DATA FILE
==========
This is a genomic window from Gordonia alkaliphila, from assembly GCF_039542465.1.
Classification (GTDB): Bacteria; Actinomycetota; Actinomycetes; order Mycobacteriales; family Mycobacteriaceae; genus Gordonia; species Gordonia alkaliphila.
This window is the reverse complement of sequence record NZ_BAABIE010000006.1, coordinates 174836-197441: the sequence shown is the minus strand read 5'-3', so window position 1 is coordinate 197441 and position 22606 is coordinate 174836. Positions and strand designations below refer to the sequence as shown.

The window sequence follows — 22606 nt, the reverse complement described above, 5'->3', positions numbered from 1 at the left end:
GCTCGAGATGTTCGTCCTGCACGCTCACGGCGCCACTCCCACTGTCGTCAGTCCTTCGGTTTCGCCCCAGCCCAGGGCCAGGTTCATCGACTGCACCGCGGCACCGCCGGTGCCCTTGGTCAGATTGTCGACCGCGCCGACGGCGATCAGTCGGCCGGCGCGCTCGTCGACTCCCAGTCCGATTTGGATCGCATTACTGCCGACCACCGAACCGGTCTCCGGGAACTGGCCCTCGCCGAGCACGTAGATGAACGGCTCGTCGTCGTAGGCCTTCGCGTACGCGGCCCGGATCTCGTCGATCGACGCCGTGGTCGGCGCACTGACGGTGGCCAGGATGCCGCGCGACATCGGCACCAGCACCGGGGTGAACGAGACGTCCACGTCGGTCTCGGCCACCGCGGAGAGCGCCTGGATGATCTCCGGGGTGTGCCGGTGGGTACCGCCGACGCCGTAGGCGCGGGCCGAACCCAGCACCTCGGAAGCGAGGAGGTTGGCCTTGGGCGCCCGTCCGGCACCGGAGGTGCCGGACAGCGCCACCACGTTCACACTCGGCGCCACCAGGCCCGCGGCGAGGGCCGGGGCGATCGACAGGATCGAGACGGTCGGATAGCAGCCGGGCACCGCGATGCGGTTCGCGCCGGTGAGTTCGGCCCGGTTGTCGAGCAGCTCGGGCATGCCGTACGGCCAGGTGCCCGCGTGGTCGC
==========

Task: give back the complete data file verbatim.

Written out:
This is a genomic window from Gordonia alkaliphila, from assembly GCF_039542465.1.
Classification (GTDB): Bacteria; Actinomycetota; Actinomycetes; order Mycobacteriales; family Mycobacteriaceae; genus Gordonia; species Gordonia alkaliphila.
This window is the reverse complement of sequence record NZ_BAABIE010000006.1, coordinates 174836-197441: the sequence shown is the minus strand read 5'-3', so window position 1 is coordinate 197441 and position 22606 is coordinate 174836. Positions and strand designations below refer to the sequence as shown.

The window sequence follows — 22606 nt, the reverse complement described above, 5'->3', positions numbered from 1 at the left end:
GCTCGAGATGTTCGTCCTGCACGCTCACGGCGCCACTCCCACTGTCGTCAGTCCTTCGGTTTCGCCCCAGCCCAGGGCCAGGTTCATCGACTGCACCGCGGCACCGCCGGTGCCCTTGGTCAGATTGTCGACCGCGCCGACGGCGATCAGTCGGCCGGCGCGCTCGTCGACTCCCAGTCCGATTTGGATCGCATTACTGCCGACCACCGAACCGGTCTCCGGGAACTGGCCCTCGCCGAGCACGTAGATGAACGGCTCGTCGTCGTAGGCCTTCGCGTACGCGGCCCGGATCTCGTCGATCGACGCCGTGGTCGGCGCACTGACGGTGGCCAGGATGCCGCGCGACATCGGCACCAGCACCGGGGTGAACGAGACGTCCACGTCGGTCTCGGCCACCGCGGAGAGCGCCTGGATGATCTCCGGGGTGTGCCGGTGGGTACCGCCGACGCCGTAGGCGCGGGCCGAACCCAGCACCTCGGAAGCGAGGAGGTTGGCCTTGGGCGCCCGTCCGGCACCGGAGGTGCCGGACAGCGCCACCACGTTCACACTCGGCGCCACCAGGCCCGCGGCGAGGGCCGGGGCGATCGACAGGATCGAGACGGTCGGATAGCAGCCGGGCACCGCGATGCGGTTCGCGCCGGTGAGTTCGGCCCGGTTGTCGAGCAGCTCGGGCATGCCGTACGGCCAGGTGCCCGCGTGGTCGC